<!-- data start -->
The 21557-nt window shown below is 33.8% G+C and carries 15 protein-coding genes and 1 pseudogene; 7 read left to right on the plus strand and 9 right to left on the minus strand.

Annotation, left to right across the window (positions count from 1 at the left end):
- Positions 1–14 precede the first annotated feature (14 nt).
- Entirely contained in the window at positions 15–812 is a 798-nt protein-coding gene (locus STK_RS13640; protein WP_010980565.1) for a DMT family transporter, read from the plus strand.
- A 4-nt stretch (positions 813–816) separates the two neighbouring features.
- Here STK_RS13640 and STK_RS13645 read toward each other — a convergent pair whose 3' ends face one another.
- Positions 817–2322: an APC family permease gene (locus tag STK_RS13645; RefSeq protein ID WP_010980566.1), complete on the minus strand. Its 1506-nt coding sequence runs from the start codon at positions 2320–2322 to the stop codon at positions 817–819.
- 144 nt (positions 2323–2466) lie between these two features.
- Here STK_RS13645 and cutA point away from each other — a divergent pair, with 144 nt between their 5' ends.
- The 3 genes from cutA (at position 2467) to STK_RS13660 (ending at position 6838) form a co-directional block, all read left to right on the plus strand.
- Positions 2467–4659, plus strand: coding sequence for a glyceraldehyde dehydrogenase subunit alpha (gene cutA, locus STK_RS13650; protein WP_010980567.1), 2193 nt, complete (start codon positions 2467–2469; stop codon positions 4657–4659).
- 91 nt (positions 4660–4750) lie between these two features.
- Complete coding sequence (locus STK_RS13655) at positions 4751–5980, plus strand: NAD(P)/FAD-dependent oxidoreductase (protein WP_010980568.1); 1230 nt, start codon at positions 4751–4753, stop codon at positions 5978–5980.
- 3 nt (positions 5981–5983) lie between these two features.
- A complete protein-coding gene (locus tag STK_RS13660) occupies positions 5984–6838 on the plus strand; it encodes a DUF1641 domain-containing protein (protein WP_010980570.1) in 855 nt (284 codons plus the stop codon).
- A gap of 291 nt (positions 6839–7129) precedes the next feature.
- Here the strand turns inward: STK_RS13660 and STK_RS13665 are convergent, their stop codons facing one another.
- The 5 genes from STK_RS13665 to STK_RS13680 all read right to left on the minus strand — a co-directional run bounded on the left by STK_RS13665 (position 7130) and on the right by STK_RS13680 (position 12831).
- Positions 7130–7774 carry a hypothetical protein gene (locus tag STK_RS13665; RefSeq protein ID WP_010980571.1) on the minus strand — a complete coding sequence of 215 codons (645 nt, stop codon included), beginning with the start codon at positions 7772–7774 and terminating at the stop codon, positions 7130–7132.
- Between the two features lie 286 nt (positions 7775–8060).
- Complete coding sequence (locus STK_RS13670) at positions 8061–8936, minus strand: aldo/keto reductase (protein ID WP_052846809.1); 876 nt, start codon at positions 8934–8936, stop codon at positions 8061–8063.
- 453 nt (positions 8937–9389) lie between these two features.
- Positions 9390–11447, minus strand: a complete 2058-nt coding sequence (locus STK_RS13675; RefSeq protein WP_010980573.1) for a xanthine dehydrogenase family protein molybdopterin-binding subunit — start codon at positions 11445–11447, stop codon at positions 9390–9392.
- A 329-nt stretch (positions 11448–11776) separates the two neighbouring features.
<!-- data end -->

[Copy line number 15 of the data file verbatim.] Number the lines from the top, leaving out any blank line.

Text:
- A complete protein-coding gene (locus tag STK_RS13660) occupies positions 5984–6838 on the plus strand; it encodes a DUF1641 domain-containing protein (protein WP_010980570.1) in 855 nt (284 codons plus the stop codon).